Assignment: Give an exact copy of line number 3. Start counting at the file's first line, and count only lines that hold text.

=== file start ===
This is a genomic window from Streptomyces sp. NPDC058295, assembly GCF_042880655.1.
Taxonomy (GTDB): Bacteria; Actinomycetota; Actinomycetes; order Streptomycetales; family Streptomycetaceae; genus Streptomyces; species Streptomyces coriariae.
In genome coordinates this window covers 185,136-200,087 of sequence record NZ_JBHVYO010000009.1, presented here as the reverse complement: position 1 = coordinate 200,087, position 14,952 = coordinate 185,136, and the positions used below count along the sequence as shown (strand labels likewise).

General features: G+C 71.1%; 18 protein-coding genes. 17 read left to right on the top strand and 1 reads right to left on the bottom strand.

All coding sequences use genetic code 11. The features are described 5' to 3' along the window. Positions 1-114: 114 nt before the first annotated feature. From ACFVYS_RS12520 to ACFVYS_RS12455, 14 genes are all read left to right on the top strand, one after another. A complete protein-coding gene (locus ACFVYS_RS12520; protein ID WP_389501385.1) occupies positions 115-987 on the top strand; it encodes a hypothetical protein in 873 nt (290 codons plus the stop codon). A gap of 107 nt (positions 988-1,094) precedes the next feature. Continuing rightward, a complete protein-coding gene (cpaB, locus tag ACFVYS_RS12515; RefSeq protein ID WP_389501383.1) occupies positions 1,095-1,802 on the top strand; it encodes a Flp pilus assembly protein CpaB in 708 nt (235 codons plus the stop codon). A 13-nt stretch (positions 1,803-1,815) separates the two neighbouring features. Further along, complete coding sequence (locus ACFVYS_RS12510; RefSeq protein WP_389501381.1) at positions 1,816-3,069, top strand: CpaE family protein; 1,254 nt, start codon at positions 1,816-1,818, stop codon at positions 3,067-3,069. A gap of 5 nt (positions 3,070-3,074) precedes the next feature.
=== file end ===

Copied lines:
In genome coordinates this window covers 185,136-200,087 of sequence record NZ_JBHVYO010000009.1, presented here as the reverse complement: position 1 = coordinate 200,087, position 14,952 = coordinate 185,136, and the positions used below count along the sequence as shown (strand labels likewise).